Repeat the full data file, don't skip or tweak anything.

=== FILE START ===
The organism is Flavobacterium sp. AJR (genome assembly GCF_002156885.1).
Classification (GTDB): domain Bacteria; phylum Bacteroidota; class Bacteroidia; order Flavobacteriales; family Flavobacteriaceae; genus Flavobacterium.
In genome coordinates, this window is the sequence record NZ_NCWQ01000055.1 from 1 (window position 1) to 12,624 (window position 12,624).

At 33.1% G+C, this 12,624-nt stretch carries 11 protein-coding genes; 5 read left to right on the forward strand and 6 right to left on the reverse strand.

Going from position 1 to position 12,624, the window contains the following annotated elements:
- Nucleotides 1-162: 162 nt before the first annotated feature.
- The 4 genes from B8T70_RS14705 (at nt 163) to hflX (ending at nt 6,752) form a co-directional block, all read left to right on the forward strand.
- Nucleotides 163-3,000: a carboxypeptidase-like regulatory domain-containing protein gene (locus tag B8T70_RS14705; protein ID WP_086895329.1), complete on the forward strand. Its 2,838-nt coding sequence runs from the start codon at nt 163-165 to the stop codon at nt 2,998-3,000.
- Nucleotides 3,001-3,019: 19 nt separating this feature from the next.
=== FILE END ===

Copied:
The organism is Flavobacterium sp. AJR (genome assembly GCF_002156885.1).
Classification (GTDB): domain Bacteria; phylum Bacteroidota; class Bacteroidia; order Flavobacteriales; family Flavobacteriaceae; genus Flavobacterium.
In genome coordinates, this window is the sequence record NZ_NCWQ01000055.1 from 1 (window position 1) to 12,624 (window position 12,624).

At 33.1% G+C, this 12,624-nt stretch carries 11 protein-coding genes; 5 read left to right on the forward strand and 6 right to left on the reverse strand.

Going from position 1 to position 12,624, the window contains the following annotated elements:
- Nucleotides 1-162: 162 nt before the first annotated feature.
- The 4 genes from B8T70_RS14705 (at nt 163) to hflX (ending at nt 6,752) form a co-directional block, all read left to right on the forward strand.
- Nucleotides 163-3,000: a carboxypeptidase-like regulatory domain-containing protein gene (locus tag B8T70_RS14705; protein ID WP_086895329.1), complete on the forward strand. Its 2,838-nt coding sequence runs from the start codon at nt 163-165 to the stop codon at nt 2,998-3,000.
- Nucleotides 3,001-3,019: 19 nt separating this feature from the next.